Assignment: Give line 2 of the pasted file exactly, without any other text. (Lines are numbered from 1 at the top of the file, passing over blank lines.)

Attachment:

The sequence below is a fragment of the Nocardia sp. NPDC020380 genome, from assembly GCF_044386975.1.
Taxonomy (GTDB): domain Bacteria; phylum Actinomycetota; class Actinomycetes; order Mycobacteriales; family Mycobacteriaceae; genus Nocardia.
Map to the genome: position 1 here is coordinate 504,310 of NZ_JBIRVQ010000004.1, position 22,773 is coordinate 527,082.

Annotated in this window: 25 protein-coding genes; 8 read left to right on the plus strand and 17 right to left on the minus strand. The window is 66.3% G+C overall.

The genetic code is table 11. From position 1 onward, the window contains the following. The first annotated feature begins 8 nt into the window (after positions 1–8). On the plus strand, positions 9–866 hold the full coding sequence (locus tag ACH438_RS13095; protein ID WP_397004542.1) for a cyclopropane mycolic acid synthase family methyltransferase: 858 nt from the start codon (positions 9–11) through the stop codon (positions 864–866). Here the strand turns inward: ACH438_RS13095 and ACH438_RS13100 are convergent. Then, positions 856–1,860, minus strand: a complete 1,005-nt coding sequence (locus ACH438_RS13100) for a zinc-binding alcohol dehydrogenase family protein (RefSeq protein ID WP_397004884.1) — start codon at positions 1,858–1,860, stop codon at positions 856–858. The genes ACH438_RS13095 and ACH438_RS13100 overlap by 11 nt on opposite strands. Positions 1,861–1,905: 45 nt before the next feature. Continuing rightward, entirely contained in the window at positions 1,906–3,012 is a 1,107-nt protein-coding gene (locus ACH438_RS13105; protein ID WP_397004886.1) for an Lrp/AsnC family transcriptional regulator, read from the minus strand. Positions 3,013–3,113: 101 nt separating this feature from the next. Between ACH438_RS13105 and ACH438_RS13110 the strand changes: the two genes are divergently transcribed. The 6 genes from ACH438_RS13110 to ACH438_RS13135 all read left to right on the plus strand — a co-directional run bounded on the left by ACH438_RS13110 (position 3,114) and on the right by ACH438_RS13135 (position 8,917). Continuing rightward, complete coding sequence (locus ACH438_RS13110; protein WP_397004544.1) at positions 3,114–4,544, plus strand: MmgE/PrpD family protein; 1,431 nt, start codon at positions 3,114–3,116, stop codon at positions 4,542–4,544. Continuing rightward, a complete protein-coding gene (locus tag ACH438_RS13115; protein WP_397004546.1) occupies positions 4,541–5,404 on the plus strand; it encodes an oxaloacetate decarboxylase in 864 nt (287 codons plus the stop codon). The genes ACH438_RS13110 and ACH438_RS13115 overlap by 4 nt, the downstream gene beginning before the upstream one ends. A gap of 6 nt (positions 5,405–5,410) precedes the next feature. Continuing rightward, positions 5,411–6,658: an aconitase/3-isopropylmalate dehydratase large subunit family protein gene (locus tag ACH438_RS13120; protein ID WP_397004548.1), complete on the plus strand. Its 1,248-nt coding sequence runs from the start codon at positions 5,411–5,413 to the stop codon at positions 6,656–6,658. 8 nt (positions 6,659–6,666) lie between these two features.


Taxonomy (GTDB): domain Bacteria; phylum Actinomycetota; class Actinomycetes; order Mycobacteriales; family Mycobacteriaceae; genus Nocardia.